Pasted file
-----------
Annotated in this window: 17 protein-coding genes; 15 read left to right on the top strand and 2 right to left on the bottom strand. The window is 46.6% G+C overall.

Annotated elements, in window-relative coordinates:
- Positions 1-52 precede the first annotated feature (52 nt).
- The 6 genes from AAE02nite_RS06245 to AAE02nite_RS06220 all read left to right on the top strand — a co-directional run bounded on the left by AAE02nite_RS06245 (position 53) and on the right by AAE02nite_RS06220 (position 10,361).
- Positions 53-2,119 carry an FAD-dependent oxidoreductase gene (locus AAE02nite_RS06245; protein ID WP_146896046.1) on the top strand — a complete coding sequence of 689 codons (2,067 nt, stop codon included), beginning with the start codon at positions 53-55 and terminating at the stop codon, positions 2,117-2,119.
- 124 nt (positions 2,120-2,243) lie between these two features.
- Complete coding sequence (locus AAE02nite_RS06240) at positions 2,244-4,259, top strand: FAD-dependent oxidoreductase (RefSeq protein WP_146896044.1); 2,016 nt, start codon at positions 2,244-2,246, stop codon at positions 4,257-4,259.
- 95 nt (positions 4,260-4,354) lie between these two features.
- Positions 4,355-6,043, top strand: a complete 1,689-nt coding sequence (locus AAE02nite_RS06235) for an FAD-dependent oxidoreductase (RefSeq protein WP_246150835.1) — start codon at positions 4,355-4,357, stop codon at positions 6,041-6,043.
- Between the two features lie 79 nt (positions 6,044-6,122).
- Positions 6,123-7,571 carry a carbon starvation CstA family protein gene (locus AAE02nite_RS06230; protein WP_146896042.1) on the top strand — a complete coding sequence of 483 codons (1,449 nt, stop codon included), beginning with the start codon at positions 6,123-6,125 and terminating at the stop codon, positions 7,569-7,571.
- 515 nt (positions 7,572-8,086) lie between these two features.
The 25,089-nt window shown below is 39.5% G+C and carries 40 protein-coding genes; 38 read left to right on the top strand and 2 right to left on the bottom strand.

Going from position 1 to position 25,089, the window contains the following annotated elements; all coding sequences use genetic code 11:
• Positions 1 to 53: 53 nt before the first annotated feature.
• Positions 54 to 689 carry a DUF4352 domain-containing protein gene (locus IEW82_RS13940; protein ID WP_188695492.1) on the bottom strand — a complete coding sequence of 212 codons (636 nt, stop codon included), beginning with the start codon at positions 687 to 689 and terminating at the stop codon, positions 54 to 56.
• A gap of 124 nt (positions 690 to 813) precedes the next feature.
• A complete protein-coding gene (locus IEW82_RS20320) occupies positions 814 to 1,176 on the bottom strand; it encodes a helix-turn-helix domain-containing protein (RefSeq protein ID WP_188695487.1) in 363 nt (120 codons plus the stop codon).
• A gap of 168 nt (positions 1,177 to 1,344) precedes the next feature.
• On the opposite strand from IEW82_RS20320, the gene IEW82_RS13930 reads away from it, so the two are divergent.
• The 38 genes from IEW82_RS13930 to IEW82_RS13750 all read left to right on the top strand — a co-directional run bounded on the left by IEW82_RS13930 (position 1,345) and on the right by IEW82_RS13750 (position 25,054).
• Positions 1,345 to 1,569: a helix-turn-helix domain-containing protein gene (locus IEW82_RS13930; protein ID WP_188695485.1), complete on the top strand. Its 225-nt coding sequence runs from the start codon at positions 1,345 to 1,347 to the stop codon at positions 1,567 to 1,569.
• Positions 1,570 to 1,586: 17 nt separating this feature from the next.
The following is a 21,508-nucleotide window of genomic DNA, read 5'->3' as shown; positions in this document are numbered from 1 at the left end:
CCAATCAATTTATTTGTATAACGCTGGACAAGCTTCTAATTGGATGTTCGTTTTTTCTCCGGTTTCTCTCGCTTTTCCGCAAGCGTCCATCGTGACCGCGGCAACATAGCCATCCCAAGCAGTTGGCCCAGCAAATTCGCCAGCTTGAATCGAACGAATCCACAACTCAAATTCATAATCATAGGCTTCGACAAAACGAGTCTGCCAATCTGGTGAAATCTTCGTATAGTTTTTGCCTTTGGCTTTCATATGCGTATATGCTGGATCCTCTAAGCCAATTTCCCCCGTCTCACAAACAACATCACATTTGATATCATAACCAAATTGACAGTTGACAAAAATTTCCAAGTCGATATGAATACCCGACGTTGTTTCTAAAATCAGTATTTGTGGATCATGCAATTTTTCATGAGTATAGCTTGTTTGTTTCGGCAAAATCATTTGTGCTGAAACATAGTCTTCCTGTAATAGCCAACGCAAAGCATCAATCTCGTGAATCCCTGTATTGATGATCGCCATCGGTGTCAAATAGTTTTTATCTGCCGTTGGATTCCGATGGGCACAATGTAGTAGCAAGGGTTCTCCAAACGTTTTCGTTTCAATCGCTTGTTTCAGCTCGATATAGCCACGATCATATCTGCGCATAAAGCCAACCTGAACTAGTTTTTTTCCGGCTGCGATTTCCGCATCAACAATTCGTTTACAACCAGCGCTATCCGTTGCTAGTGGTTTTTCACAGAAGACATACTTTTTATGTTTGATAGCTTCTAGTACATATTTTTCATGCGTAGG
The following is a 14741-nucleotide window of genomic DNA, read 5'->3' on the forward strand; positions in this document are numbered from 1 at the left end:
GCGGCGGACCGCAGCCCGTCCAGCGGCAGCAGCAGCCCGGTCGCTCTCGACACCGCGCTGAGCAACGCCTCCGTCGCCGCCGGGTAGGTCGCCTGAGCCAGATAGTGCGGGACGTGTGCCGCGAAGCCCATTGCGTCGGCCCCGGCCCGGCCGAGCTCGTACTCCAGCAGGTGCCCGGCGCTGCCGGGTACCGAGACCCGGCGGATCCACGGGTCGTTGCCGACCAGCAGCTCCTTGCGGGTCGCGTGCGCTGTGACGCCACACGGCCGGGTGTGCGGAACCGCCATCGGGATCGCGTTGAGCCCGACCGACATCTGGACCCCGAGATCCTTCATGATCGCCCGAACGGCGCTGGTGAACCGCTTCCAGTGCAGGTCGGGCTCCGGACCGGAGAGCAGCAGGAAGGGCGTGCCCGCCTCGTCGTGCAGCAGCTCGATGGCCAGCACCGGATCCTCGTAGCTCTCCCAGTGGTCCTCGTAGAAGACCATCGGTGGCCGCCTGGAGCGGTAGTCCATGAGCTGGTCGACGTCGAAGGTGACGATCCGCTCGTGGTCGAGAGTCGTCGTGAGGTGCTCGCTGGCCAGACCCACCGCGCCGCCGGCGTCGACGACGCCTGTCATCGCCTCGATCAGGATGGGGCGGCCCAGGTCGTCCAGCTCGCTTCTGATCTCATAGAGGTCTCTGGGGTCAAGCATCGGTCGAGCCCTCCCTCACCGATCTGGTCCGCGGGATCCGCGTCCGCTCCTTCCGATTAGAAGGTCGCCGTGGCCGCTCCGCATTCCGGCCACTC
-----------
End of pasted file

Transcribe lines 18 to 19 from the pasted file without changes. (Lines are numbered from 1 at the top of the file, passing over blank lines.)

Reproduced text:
• A complete protein-coding gene (locus IEW82_RS20320) occupies positions 814 to 1,176 on the bottom strand; it encodes a helix-turn-helix domain-containing protein (RefSeq protein ID WP_188695487.1) in 363 nt (120 codons plus the stop codon).
• A gap of 168 nt (positions 1,177 to 1,344) precedes the next feature.